Under particular clinical circumstances, the arms-down position is the only safe and reliable way to treat lung cancer patients with VMAT SBRT. The central issue using this approach is to determine how to securely immobilize the arms so that Tissue-Maximum Ratio (TMR) perturbation can be minimized. Optimal arm positioning and good immobilization are the keys in the design of treatment plans whose beams enter through the arms. If the arms are not securely immobilized and move during the treatment, the TMR will change significantly, which will, in turn, impact the target dosimetry.
There are two strategies to minimize the probability of arm movement during radiation treatment. The first strategy is to improve patient comfort level after immobilization. This is especially important for elderly and frail patients. Patient arms are often overstretched or twisted by the immobilization device in an uncomfortable position to meet treatment planning requirements. This creates a scenario where the patient cannot relax and will fidget the arms and body during treatment. Our clinical experience is that the best method to immobilize the arms is to place the patient’s hands under the buttocks with the palms up. This natural posture provides the highest comfort level for the patient. As a result, the patient can maintain this position consistently for a relatively long period. Compared with intensity-modulated radiation therapy (IMRT), VMAT is relatively insensitive to small variations in arm position. The smearing effect created by a long continuous arc can compensate for small perturbation in TMR.
The second strategy is to reduce the treatment time. This can be achieved in two ways. The first is to use a rotational treatment modality with aperture-based optimization. The second is to compute a treatment plan with less intensity modulation. Again, VMAT stands out among the competing treatment planning modalities in these two aspects. By adopting aperture-based optimization, VMAT plans can reduce the treatment time by up to 50% as a direct result of intensity modulation reduction . If the target is far away from any OARs, then the MU minimization option can be used during plan optimization. This technique can further suppress intensity modulation and creates a plan with a total MU comparable to that computed by a dynamic conformal arc (DCA). Reducing the total number of arcs in a VMAT plan does not necessarily reduce the total MU for a given prescription. On the contrary, this approach may elevate the total MU due to hot spots.
Another effective technique to improve plan quality is to use interleaved control points in gantry angles, as illustrated in Table 1. If the first clockwise (CW) arc spans from 20˚ to 305˚, then the second counterclockwise (CCW) arc should span from 306˚ to 21˚ or 304˚ to 19˚. This methodology ensures that no control points in a pair of CW-CCW arcs share the same gantry angles and have identical beam apertures and MU weights. Interleaved control points significantly increase the range of intensity modulation and enhance the fineness of intensity modulation . If the collimator angle of the CCW arc is also rotated by 90˚, then the effect of intensity modulation could be further enhanced. Other collimator angles are generally not desirable for VMAT treatment planning because they will always lead to an increase in field sizes and result in a much higher MLC leakage dose.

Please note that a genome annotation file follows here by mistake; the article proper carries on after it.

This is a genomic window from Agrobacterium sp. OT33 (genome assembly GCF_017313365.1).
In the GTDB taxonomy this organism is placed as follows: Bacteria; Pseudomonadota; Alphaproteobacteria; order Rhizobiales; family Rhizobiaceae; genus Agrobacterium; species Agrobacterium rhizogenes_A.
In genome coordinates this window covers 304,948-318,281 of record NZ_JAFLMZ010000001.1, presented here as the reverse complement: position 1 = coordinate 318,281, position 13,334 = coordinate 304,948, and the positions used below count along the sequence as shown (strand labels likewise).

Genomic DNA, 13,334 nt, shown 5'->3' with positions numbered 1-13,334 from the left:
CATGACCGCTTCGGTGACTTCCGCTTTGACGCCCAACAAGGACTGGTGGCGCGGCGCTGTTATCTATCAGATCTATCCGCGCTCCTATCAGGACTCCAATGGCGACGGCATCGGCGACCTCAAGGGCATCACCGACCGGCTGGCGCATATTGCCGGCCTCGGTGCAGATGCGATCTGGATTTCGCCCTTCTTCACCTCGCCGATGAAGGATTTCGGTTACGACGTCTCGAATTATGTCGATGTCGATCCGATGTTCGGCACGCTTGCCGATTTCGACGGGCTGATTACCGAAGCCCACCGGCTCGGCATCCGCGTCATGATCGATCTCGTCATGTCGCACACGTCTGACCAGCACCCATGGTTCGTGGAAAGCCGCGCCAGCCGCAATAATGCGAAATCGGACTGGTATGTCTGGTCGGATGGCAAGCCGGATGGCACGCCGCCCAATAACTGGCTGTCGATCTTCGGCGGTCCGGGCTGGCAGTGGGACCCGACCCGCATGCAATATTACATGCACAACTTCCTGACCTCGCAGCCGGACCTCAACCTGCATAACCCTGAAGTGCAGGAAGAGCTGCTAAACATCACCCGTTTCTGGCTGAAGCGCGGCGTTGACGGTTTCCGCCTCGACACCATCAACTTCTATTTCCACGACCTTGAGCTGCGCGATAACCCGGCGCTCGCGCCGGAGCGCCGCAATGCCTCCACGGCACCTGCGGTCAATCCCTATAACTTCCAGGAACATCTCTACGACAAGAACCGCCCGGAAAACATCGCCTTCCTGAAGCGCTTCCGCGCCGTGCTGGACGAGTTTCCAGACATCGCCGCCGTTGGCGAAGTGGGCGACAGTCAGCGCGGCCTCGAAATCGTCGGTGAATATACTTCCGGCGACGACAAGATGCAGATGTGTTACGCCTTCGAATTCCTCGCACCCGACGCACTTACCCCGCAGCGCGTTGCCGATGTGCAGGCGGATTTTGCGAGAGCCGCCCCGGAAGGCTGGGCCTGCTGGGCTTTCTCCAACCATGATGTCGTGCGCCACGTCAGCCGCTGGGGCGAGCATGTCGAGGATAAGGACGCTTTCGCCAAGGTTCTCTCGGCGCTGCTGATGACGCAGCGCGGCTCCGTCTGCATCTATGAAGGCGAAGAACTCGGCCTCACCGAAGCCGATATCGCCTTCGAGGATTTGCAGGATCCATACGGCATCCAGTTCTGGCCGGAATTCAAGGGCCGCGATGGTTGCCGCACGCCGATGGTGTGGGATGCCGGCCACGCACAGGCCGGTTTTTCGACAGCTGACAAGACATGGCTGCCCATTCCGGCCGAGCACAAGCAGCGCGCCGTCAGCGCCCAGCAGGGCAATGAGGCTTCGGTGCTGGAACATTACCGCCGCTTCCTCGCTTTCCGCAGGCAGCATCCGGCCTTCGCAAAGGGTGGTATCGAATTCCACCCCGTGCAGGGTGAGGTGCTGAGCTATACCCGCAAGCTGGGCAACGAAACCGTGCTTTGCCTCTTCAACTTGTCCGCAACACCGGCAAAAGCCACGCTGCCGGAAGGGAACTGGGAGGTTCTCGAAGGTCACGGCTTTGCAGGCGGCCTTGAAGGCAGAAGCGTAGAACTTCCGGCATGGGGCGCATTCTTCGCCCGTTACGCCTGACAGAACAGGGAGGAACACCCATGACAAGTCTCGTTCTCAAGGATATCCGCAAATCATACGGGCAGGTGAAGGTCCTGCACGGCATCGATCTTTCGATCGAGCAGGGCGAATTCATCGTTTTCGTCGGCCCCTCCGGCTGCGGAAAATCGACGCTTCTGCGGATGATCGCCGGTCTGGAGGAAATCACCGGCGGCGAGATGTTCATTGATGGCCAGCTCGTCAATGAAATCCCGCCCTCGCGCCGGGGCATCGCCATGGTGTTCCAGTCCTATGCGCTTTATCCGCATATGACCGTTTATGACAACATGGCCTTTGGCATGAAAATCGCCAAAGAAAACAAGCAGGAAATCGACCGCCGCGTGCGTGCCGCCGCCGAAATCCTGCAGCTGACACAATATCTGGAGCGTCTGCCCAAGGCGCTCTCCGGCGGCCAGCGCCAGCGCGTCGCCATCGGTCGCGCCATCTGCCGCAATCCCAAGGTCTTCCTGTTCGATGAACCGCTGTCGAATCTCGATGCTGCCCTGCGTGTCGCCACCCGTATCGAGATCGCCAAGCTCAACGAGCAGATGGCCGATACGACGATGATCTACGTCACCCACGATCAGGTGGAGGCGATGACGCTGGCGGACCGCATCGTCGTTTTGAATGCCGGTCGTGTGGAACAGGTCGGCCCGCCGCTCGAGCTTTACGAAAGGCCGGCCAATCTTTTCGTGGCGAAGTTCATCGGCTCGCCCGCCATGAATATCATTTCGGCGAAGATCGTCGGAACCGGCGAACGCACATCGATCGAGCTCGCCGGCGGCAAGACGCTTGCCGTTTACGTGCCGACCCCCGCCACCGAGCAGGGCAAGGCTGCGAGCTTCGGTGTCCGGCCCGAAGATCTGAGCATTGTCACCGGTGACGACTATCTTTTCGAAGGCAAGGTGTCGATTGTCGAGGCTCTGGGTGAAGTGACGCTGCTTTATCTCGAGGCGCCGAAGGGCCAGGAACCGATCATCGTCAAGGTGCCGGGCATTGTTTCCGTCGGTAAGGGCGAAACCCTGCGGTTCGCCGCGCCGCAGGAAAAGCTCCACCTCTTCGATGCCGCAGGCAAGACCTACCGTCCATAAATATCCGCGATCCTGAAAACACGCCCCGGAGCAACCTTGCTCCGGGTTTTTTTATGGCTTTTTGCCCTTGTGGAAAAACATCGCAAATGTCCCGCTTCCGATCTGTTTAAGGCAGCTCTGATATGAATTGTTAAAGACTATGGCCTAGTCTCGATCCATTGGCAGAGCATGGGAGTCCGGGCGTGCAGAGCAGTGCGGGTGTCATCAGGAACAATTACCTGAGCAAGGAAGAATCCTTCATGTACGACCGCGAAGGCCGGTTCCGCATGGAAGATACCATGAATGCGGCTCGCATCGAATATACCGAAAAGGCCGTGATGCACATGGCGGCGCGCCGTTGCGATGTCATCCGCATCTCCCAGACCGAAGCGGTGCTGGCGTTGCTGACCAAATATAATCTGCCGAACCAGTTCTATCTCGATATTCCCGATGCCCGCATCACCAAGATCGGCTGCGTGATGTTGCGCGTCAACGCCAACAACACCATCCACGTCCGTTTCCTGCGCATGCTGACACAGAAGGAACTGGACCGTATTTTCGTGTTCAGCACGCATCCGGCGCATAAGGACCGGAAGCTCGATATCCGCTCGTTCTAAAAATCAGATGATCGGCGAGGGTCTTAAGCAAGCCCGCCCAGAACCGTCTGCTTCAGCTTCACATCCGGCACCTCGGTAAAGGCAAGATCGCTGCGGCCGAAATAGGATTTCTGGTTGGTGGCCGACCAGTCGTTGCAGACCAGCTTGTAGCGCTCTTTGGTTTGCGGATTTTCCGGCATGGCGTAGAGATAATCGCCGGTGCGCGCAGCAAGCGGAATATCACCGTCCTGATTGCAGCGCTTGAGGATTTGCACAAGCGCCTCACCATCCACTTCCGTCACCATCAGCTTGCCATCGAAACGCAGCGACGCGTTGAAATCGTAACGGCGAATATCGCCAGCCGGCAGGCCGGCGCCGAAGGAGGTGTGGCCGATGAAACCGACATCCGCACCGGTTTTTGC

With the arms-down position, the continuous long ipsilateral partial arcs that also cover the right arm are not optimal. Although this type of arc arrangement can improve target conformity and reduce the arc mode-up time on the Linac, it will inevitably deliver a lot of dose to the right arm. One practical option to resolve this dilemma is to insert an avoidance arc sector into the long arc at the arc span over the right arm. The avoidance arc sector can automatically pause the beam when the machine head is traversing the length of the arc over the right arm. However, the avoidance arc sector always occupies a certain number of valuable control points. The control points located in an avoidance arc sector are called the beamless control points, reflecting the fact that they do not deliver any dose to the target. To reduce the total plan MU and to make the plan delivery more time-efficient, the VMAT optimizer imposes a limit on the maximal number of control points allowed in an arc. For a 360˚ full arc, the limit is 178. Therefore, a longer arc yields a lower control point density, whereas a shorter arc always leads to a higher control point density. Because of the intrinsic interplay between the arc length and control point density, the total number of control points for a shorter arc is not substantially reduced as compared with a longer arc. This methodology automatically compensates for the beam angle sampling deficiency and guarantees an acceptable plan quality when shorter arcs are used in a plan. Our treatment planning philosophy for the arms-down position is to use multiple short partial arcs for targets located near the chest wall. This strategy could significantly elevate the control point density from 0.5 control points per degree for longer arcs to about 1.5 control points per degree for shorter arcs.
Nevertheless, due to the nature of rotational technique and, particularly, a much higher beam source sampling frequency than static modalities, the VMAT plan optimization time is relatively long compared to IMRT   . However, faster computers and more innovative algorithms will likely eliminate this deficiency over the next few years.
The radiation leakage caused by the MLC tongue-and-groove effect and rounded-leaf-end design is another drawback of the current version of the VMAT treatment planning system. In fact, this is a machine hardware constraint as opposed to a software limitation. This hardware deficiency can be significantly reduced by implementing a double-layer MLC design, with the upper MLC being placed right above the junction lines of the lower MLC.
Furthermore, even though VMAT is generally much faster than IMRT in plan delivery, the speed of plan delivery is still constrained by the gantry angular speed and machine dose rate. With the introduction of flattening filter-free beams, the dose rate is no longer the main bottleneck. Currently, the maximal gantry angular speed permitted by the various U.S. regulatory bodies is 6˚/s due to patient safety concerns. Therefore, regardless of the dose rate used for plan delivery and total plan MU, the total treatment time for a VMAT SBRT plan is ultimately determined by the maximal gantry angular speed.
This research was funded in part by the NIH/NCI Cancer Center Support Grant P30 CA008748.